Murder Mystery Review: Adam Sandler Does Agatha Christie

Adam Sandler And Jennifer Aniston In Murder Mystery

Murder Mystery is a bland crime-comedy that features Sandler on autopilot and struggles to deliver enough thrills to make it a worthwhile endeavor.

Back in 2014, when Adam Sandler was coming off critically-panned films like That's My Boy and Grown Ups 2, the comedy star signed a multi-picture deal with Netflix to star in original movies for the streaming service. This agreement led to projects like The Ridiculous 6 and The Do-Over, which - like Sandler's recent theatrical output - were not critical darlings, yet still found a sizable audience at home. In 2017, Sandler and Netflix extended their contract to make four more movies, and the Agatha Christie-inspired whodunit Murder Mystery marks their latest collaboration. By now, viewers should know what to expect. Murder Mystery is a bland crime-comedy that features Sandler on autopilot and struggles to deliver enough thrills to make it a worthwhile endeavor.

Murder Mystery follows New York police officer Nick Spitz (Sandler) and his wife Audrey (Jennifer Aniston), who are finally going on their long-delayed European honeymoon 15 years after their marriage. On the flight, Audrey meets the stylishly wealthy Charles Cavendish (Luke Evans), who invites Audrey and Nick to a party on his family's yacht, where they meet a collection of colorful characters. Unfortunately, the paradise vacation takes a dark turn when Cavendish's uncle, Malcolm Quince (Terrence Stamp), is murdered right before he signs a new will. With Nick and Audrey the primary suspects, they need to work together and solve the case to prove their innocence.

Luke Evans Adam Sandler and Jennifer Aniston in Murder Mystery
Luke Evans, Adam Sandler, and Jennifer Aniston in Murder Mystery

As the title suggests, Murder Mystery takes cues from classic crime stories, with Murder on the Orient Express being an obvious influence. While it never hurts to draw from those works, director Kyle Newacheck and screenwriter James Vanderbilt can't pull off the execution. In the early going, Murder Mystery really drags along as the movie operates more as an excuse for Sandler to do his usual comedic schtick (relying on typically juvenile humor than clever laughs) than anything else. It is necessary for a film like this to somewhat take its time to set things up, but nothing in Murder Mystery's first act is particularly engaging. This makes it difficult for viewers to become invested in the story, so when the action picks up and there's a crime to solve, the investigation isn't very involving. Newacheck tries to throw some twists to keep people on their toes, but nothing's fleshed out enough to leave an impact.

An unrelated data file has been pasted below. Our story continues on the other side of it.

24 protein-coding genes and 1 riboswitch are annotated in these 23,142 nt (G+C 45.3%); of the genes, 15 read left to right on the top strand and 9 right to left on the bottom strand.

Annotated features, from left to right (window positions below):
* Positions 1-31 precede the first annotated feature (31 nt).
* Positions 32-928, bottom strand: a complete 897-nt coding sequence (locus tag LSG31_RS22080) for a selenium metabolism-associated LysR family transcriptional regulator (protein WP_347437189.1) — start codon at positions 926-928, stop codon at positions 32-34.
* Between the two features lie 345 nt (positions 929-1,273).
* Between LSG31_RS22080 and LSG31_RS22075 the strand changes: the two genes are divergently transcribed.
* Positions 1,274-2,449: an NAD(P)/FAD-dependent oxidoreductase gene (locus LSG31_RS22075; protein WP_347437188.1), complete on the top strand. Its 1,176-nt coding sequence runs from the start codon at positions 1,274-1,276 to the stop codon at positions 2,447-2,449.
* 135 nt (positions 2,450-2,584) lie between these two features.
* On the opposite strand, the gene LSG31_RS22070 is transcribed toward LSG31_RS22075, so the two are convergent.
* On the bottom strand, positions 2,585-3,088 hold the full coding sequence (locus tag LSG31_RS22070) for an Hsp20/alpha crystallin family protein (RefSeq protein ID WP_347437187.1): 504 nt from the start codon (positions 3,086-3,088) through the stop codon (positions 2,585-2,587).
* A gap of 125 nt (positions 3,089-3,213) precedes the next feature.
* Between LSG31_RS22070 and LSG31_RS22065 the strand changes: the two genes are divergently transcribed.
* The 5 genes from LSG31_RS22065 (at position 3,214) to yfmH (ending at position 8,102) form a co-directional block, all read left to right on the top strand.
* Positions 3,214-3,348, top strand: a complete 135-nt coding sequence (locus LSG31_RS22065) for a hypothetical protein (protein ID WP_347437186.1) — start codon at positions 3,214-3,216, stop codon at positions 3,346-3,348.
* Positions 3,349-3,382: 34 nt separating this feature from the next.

It certainly doesn't help that the collection of characters on the yacht are largely unmemorable. Many of them are one-note caricatures (see: Adeel Akhtar as a "hip" Maharajah, Gemma Arterton as a beautiful movie star) and do not have enough screen time to stand out. In some cases, specific gags tailored to characters run thin quick and become less amusing as they wear on. Outside of the two leads, the biggest highlight in the ensemble is Evans, who lends his natural charisma and charm to Cavendish, but it would still be a stretch to call it a great performance. Dany Boon also has some moments as an inspector looking into the Quince murder, but he's a stock character as well. For the most part, people are mainly plot devices to serve as additional suspects for the murder, as the script is smart enough to give most of them a motive for wanting to kill Quince.

Dany Boon Adam Sandler and Jennifer Aniston in Murder Mystery
Dany Boon, Adam Sandler, and Jennifer Aniston in Murder Mystery

As for Sandler and Aniston, both are operating in their wheelhouse and don't really challenge themselves. The former does a riff on his everyman schlub role he's done many times before, while the latter is an archetypical middle-aged wife becoming tired of the usual routine. And though Sandler and Aniston have worked together before (Just Go With It), their chemistry doesn't really light up the screen, as it feels like the two are just going through the motions. One way to interpret that dynamic would be to look at it through the lens of a passionless marriage in need of a spark, though the script doesn't run with that lead and any internal conflict between Nick and Audrey is heavily manufactured and quickly resolved, diminishing any personal stakes or drama. Longtime fans of the two actors may enjoy what they're bringing to the table, but cinephiles know both are capable of much more.

There was potential here for Murder Mystery to be an entertaining spin on the Agatha Christie formula, but the end result is extremely mediocre. Everything from the performances to the technical filmmaking comes across as highly standard, meaning this isn't an absolute train wreck like some of Sandler's past films, but it's hard to recommend to people who weren't already onboard with the Sandler/Netflix pairing. And, in all honesty, the streaming platform is the best choice for a movie like this. Outside of his voice over work in the animated Hotel Transylvania series, the box office numbers showed there wasn't much interest in Sandler's work via traditional release. So perhaps Murder Mystery will have a similar fate to the actor's other Netflix films and find success as it's released straight into living rooms.


Murder Mystery is now streaming on Netflix. It runs 97 minutes and is rated PG-13 for violence/bloody images, crude sexual content, and language.

Let us know what you thought of the film in the comments!

Our Rating:

2 out of 5 (Okay)
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